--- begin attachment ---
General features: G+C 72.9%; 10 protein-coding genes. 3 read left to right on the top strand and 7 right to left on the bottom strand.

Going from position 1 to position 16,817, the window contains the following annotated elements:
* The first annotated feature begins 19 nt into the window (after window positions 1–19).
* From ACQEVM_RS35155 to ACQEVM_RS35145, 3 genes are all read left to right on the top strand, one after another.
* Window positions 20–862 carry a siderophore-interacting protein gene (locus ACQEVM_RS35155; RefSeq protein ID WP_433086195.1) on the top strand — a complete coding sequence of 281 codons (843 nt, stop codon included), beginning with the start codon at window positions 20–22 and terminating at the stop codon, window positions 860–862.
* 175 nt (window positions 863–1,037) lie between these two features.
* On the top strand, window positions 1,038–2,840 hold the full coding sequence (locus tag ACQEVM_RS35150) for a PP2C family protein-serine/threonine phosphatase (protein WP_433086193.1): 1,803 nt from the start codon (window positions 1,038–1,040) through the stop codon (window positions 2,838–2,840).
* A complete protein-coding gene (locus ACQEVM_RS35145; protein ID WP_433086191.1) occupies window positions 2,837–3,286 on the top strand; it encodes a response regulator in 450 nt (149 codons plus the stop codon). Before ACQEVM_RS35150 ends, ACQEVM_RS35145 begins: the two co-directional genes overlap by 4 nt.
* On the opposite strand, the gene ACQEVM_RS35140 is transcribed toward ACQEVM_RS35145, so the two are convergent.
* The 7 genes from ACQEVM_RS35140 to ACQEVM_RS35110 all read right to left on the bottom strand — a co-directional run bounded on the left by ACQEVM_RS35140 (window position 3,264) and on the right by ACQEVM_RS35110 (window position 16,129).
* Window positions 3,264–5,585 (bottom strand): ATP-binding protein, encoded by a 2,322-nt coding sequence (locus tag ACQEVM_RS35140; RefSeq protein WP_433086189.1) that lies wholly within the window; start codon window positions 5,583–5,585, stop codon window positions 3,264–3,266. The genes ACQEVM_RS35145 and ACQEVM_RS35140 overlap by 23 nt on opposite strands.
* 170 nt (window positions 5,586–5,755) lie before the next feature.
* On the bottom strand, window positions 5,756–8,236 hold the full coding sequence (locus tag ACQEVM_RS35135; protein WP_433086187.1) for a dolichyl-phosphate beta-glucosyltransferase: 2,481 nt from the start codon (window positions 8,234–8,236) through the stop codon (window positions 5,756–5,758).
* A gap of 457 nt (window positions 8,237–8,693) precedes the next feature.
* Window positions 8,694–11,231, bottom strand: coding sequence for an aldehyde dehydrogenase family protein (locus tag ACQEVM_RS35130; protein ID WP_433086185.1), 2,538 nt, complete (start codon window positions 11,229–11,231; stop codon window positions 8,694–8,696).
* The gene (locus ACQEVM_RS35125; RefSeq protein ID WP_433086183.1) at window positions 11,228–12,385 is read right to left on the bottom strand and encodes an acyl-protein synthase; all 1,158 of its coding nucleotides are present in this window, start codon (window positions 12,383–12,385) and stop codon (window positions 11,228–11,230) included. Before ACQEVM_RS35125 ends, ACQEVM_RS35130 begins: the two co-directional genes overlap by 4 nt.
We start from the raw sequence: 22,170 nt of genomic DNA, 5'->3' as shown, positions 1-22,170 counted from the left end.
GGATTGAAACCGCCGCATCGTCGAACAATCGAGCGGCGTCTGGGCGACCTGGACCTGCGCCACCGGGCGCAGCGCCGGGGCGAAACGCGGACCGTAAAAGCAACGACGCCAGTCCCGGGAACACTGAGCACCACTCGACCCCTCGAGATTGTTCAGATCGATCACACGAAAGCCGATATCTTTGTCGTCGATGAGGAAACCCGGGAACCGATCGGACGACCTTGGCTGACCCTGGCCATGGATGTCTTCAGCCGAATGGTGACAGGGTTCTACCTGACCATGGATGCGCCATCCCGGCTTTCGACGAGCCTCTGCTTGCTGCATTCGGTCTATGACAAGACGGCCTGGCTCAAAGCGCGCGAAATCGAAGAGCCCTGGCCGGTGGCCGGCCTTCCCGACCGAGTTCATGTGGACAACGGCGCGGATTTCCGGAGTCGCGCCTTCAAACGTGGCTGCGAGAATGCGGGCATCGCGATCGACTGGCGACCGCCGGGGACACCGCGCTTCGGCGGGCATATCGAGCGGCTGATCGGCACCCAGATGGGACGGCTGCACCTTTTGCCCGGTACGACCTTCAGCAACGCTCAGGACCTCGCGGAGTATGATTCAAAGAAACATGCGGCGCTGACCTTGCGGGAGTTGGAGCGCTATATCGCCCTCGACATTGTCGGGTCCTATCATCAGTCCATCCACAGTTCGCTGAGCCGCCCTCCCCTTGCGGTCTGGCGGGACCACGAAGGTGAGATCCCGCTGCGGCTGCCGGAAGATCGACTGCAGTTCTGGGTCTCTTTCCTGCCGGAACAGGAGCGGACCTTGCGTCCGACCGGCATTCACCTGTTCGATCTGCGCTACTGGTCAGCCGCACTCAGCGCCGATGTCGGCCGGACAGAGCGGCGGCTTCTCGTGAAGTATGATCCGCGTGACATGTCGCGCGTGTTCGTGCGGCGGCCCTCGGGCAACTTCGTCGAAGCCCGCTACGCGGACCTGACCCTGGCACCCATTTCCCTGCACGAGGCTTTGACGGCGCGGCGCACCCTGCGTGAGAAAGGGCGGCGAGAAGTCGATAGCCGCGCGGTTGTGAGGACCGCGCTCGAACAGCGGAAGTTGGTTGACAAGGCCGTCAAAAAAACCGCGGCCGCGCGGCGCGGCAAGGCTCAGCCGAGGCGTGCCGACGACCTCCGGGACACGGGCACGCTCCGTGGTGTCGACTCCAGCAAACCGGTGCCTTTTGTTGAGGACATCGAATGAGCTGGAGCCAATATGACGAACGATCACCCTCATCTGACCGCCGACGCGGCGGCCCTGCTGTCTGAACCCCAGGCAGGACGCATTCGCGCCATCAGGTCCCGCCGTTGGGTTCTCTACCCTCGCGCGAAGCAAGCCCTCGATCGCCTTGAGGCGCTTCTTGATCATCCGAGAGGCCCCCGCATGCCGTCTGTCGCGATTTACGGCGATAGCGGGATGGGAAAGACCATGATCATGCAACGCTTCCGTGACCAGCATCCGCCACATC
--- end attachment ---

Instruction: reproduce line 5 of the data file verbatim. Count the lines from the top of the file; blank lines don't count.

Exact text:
* Window positions 20–862 carry a siderophore-interacting protein gene (locus ACQEVM_RS35155; RefSeq protein ID WP_433086195.1) on the top strand — a complete coding sequence of 281 codons (843 nt, stop codon included), beginning with the start codon at window positions 20–22 and terminating at the stop codon, window positions 860–862.